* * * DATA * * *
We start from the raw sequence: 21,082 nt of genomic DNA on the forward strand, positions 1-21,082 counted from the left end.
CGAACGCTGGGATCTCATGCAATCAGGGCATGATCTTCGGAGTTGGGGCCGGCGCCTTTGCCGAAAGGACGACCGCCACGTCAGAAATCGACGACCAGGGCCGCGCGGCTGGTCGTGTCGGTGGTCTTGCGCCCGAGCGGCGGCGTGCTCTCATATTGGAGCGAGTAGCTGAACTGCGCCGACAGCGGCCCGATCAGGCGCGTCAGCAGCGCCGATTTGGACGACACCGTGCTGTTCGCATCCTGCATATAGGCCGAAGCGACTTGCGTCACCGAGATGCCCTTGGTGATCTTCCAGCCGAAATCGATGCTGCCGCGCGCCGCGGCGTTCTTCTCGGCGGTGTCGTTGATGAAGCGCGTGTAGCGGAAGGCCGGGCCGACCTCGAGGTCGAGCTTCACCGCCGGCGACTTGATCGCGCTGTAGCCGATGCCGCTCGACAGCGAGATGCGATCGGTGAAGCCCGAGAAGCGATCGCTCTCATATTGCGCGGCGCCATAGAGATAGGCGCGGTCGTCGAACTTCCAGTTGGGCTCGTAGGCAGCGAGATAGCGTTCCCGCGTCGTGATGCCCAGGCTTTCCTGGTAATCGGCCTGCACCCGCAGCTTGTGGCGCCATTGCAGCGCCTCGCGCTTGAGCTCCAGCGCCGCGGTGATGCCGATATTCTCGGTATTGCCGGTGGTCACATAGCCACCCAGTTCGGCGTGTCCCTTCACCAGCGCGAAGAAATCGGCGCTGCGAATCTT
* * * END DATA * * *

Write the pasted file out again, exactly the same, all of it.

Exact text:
We start from the raw sequence: 21,082 nt of genomic DNA on the forward strand, positions 1-21,082 counted from the left end.
CGAACGCTGGGATCTCATGCAATCAGGGCATGATCTTCGGAGTTGGGGCCGGCGCCTTTGCCGAAAGGACGACCGCCACGTCAGAAATCGACGACCAGGGCCGCGCGGCTGGTCGTGTCGGTGGTCTTGCGCCCGAGCGGCGGCGTGCTCTCATATTGGAGCGAGTAGCTGAACTGCGCCGACAGCGGCCCGATCAGGCGCGTCAGCAGCGCCGATTTGGACGACACCGTGCTGTTCGCATCCTGCATATAGGCCGAAGCGACTTGCGTCACCGAGATGCCCTTGGTGATCTTCCAGCCGAAATCGATGCTGCCGCGCGCCGCGGCGTTCTTCTCGGCGGTGTCGTTGATGAAGCGCGTGTAGCGGAAGGCCGGGCCGACCTCGAGGTCGAGCTTCACCGCCGGCGACTTGATCGCGCTGTAGCCGATGCCGCTCGACAGCGAGATGCGATCGGTGAAGCCCGAGAAGCGATCGCTCTCATATTGCGCGGCGCCATAGAGATAGGCGCGGTCGTCGAACTTCCAGTTGGGCTCGTAGGCAGCGAGATAGCGTTCCCGCGTCGTGATGCCCAGGCTTTCCTGGTAATCGGCCTGCACCCGCAGCTTGTGGCGCCATTGCAGCGCCTCGCGCTTGAGCTCCAGCGCCGCGGTGATGCCGATATTCTCGGTATTGCCGGTGGTCACATAGCCACCCAGTTCGGCGTGTCCCTTCACCAGCGCGAAGAAATCGGCGCTGCGAATCTT